What I Just Finished Reading

The Strangler Vine – M.J. Carter
Because The Devil's Feast was officially released in the US today. Where is my package, Amazon?


Zen Flesh, Zen Bones – Paul Reps & Nyogen Senzaki
I'm glad I read this, but it is a bit dated and I don't know that I'll ever return to it again.

The Girl with the Lower Back Tattoo – Amy Schumer
I deeply enjoy Schumer's comedy and social commentary; she's right up there with Caitlin Moran. It takes a few pages for Schumer to translate her style into this medium, but once she gets going, it's amazingly good.

Until the second half of the book, where she states the following: “Definitely end it with [a] guy if he and his mother have one of those dynamics where you can tell the mom always kind of thought she would end up with her own son.” Not bad advice, except it becomes increasingly clear that Schumer always kind of thought she would end up with her own father, in ways that frequently undercut her pointed cultural observations. It's a blind spot big enough to sink the Titanic in, and an unfortunate drag on an otherwise excellent book.

What I Am Currently Reading

The Original Dream – Nukila Amal
The stream-of-consciousness narrative continues in the second chapter, which centers on a disorienting but well-written dream sequence. More intriguing yet, it morphs halfway through into a deconstruction of the “Original Face” koan. I'm intrigued to see if this is intentional on Amal's part, or if she's figured it out on her own.

Japan and Korea – Frank Carpenter
In which we discuss how policemen are woefully underpaid but compensated in respect, Imperial succession politics (which are no closer to being solved today), the “soshi” gangs-for-hire (precursors to today's yakuza), and are treated to this jaw-dropping insight: “The way in which the Japanese have sat for generations has had a great deal to do with making them such a short-legged people.”

Trump's America – Scott Dikkers
Subtitled Buy This Book and Mexico Will Pay for It, it is, like the object of its satire, best digested in small doses.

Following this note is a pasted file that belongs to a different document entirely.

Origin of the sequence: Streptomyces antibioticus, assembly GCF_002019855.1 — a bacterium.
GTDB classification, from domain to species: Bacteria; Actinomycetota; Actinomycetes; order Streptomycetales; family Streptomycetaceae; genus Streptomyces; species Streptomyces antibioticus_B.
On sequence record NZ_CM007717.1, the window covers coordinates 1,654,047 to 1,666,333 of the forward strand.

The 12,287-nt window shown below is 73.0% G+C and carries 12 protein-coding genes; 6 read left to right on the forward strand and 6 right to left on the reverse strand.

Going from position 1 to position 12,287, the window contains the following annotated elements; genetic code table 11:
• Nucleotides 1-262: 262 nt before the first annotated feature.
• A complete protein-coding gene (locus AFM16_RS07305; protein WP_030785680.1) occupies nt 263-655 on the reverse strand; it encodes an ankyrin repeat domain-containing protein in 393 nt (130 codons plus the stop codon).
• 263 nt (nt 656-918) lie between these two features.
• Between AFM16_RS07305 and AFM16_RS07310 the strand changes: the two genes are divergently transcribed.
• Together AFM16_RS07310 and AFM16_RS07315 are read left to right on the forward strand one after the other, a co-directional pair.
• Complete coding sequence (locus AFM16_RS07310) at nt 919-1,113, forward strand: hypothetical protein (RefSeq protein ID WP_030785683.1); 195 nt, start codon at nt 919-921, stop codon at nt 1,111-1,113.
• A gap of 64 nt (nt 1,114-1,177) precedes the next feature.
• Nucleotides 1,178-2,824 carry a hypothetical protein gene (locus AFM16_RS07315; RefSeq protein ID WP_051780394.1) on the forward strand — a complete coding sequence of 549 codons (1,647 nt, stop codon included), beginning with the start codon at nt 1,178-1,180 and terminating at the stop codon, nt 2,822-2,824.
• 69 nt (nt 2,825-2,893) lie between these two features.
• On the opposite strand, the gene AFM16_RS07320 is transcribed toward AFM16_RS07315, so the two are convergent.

The Lies of Locke Lamora – Scott Lynch
WE HAVE WOMAN IN REFRIGERATOR SIGN! Three whole female characters have appeared in the first 44 percent of the novel; one of them is now dead so that the male characters can Feel Things about it and be Motivated.

In larger developments, our titular character is currently being menaced by the Gray King—a thief with more resources and superior bastardry than Locke. I get the sense Lynch wants me to hate this guy, but I'm rooting for him hardcore. After all, if Locke's willingness to lie, cheat, and fuck people over is what I'm supposed to like about him (and “Lamora” is an anagram of “amoral,” so come on), why would I not like the “villain” who's beating Locke at his own game?

I hope this is setting up some major soul-searching, but: “I wonder, I really wonder. Is this what other people feel like when we're through with them?” Lamora asks after he finds himself in the Gray King's sights, only to be told by his best friend, “I thought we'd agreed long ago that they get what they deserve, Locke.” Which makes me fearful that it isn't, and that Lynch just wants me to ignore the hypocrisy behind the curtain. But we shall see.

The Iron Flute – Nyogen Senzaki
Steve Hagen's introduction is the single most cogent presentation of Zen I have ever encountered. It alone justifies the cover price.

The Light and Shadow Tarot – Brian Williams & Michael Goepferd
Kinda crapped out on this one this week; have made it partway through the aces.

What I'm Reading Next
The Devil's Feast, Bezos willing. Otherwise, my goal is to get through my heaping pile of Wired back issues.



lebateleur: Sweet Woodruff (Default)

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